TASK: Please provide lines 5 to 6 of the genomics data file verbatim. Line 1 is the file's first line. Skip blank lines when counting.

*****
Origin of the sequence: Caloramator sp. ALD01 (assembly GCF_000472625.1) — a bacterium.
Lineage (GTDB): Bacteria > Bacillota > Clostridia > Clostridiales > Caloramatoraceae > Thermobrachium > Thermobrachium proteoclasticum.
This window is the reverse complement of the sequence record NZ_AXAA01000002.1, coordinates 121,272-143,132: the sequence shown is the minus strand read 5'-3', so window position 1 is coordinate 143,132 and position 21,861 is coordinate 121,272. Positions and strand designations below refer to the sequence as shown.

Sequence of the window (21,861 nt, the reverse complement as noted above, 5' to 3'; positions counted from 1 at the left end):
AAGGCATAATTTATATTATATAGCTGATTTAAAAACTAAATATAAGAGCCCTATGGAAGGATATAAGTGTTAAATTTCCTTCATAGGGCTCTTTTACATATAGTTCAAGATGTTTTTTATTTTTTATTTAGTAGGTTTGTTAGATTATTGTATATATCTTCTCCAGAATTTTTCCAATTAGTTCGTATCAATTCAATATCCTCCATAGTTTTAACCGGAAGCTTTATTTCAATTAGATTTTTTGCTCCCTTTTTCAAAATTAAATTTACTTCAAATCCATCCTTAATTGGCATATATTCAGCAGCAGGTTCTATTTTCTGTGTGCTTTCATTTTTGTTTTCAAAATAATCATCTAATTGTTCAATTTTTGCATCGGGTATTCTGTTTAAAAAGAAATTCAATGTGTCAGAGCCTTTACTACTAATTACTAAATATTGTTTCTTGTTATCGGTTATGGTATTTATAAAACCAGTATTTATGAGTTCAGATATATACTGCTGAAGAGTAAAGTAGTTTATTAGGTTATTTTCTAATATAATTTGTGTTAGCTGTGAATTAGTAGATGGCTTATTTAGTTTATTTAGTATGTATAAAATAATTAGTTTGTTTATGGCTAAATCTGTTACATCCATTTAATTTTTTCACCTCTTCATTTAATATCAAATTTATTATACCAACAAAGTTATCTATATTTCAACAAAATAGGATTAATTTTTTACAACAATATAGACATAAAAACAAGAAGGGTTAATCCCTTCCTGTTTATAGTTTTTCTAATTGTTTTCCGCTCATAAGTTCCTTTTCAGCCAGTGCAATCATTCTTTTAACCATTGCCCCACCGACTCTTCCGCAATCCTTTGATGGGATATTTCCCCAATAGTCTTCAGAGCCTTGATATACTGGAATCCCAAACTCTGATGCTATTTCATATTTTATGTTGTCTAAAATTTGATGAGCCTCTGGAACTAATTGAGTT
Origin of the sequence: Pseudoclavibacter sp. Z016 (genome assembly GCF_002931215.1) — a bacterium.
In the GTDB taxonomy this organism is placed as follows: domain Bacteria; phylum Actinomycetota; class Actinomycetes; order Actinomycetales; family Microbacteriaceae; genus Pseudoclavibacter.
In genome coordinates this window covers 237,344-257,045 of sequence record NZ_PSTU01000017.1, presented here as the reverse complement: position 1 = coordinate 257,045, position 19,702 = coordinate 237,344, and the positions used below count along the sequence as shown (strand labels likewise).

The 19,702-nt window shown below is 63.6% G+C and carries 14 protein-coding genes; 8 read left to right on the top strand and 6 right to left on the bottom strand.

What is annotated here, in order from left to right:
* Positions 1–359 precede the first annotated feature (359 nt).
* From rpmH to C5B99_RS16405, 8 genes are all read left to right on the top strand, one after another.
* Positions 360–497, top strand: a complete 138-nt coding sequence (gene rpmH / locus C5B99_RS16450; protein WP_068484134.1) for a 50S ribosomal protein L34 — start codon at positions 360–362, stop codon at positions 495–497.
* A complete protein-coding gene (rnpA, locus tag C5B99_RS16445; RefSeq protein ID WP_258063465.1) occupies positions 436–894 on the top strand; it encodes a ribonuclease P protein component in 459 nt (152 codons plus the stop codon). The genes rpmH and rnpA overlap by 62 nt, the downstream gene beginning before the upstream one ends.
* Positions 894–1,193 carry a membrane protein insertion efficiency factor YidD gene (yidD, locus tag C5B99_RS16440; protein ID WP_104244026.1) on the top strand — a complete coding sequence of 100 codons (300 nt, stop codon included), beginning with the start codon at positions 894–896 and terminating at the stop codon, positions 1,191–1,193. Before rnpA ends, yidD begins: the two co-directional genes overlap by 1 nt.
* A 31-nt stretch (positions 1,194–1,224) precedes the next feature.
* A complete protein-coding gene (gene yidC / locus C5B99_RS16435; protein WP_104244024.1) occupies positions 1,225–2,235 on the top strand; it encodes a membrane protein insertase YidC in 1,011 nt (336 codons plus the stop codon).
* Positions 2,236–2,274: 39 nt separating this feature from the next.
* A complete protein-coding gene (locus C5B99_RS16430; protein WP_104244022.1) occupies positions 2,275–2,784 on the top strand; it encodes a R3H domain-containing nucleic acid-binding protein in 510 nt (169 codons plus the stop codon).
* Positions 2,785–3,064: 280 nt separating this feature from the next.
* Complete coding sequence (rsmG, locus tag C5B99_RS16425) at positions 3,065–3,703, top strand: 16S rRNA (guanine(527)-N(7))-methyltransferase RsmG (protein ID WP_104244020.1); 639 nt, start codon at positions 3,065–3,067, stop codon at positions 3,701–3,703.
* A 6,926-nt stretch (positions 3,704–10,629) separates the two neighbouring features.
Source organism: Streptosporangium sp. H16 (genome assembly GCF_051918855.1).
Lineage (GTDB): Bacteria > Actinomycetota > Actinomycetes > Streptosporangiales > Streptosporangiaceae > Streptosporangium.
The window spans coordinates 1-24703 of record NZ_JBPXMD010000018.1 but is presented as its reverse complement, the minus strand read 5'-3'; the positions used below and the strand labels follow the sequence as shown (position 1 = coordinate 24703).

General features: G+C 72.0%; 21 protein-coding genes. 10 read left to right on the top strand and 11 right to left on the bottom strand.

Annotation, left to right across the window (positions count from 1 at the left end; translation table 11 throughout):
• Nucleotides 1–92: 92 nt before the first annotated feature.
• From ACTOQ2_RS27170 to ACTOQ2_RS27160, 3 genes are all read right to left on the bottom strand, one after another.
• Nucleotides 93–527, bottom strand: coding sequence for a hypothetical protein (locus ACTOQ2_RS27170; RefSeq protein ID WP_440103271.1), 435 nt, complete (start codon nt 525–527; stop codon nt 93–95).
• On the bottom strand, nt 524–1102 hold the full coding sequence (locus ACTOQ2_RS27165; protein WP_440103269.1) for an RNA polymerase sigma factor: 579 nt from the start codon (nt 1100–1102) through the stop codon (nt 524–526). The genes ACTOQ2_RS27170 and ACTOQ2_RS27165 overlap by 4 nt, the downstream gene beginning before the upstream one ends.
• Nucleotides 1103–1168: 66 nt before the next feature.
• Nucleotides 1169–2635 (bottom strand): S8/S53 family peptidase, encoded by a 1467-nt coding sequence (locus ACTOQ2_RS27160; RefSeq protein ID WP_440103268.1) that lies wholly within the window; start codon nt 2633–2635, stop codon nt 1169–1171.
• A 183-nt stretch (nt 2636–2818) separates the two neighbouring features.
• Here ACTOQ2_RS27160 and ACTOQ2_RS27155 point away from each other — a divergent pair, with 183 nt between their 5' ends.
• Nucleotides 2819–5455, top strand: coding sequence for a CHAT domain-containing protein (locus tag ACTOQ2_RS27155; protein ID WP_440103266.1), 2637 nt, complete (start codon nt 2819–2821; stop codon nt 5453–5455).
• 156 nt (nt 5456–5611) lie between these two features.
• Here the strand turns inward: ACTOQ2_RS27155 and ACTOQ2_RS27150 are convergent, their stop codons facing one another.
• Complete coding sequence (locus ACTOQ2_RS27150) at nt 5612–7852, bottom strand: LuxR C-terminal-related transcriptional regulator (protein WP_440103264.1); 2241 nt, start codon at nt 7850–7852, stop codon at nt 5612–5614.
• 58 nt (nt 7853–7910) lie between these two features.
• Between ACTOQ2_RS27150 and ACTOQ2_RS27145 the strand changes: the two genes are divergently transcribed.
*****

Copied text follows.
AAGGCATAATTTATATTATATAGCTGATTTAAAAACTAAATATAAGAGCCCTATGGAAGGATATAAGTGTTAAATTTCCTTCATAGGGCTCTTTTACATATAGTTCAAGATGTTTTTTATTTTTTATTTAGTAGGTTTGTTAGATTATTGTATATATCTTCTCCAGAATTTTTCCAATTAGTTCGTATCAATTCAATATCCTCCATAGTTTTAACCGGAAGCTTTATTTCAATTAGATTTTTTGCTCCCTTTTTCAAAATTAAATTTACTTCAAATCCATCCTTAATTGGCATATATTCAGCAGCAGGTTCTATTTTCTGTGTGCTTTCATTTTTGTTTTCAAAATAATCATCTAATTGTTCAATTTTTGCATCGGGTATTCTGTTTAAAAAGAAATTCAATGTGTCAGAGCCTTTACTACTAATTACTAAATATTGTTTCTTGTTATCGGTTATGGTATTTATAAAACCAGTATTTATGAGTTCAGATATATACTGCTGAAGAGTAAAGTAGTTTATTAGGTTATTTTCTAATATAATTTGTGTTAGCTGTGAATTAGTAGATGGCTTATTTAGTTTATTTAGTATGTATAAAATAATTAGTTTGTTTATGGCTAAATCTGTTACATCCATTTAATTTTTTCACCTCTTCATTTAATATCAAATTTATTATACCAACAAAGTTATCTATATTTCAACAAAATAGGATTAATTTTTTACAACAATATAGACATAAAAACAAGAAGGGTTAATCCCTTCCTGTTTATAGTTTTTCTAATTGTTTTCCGCTCATAAGTTCCTTTTCAGCCAGTGCAATCATTCTTTTAACCATTGCCCCACCGACTCTTCCGCAATCCTTTGATGGGATATTTCCCCAATAGTCTTCAGAGCCTTGATATACTGGAATCCCAAACTCTGATGCTATTTCATATTTTATGTTGTCTAAAATTTGATGAGCCTCTGGAACTAATTGAGTT
Origin of the sequence: Pseudoclavibacter sp. Z016 (genome assembly GCF_002931215.1) — a bacterium.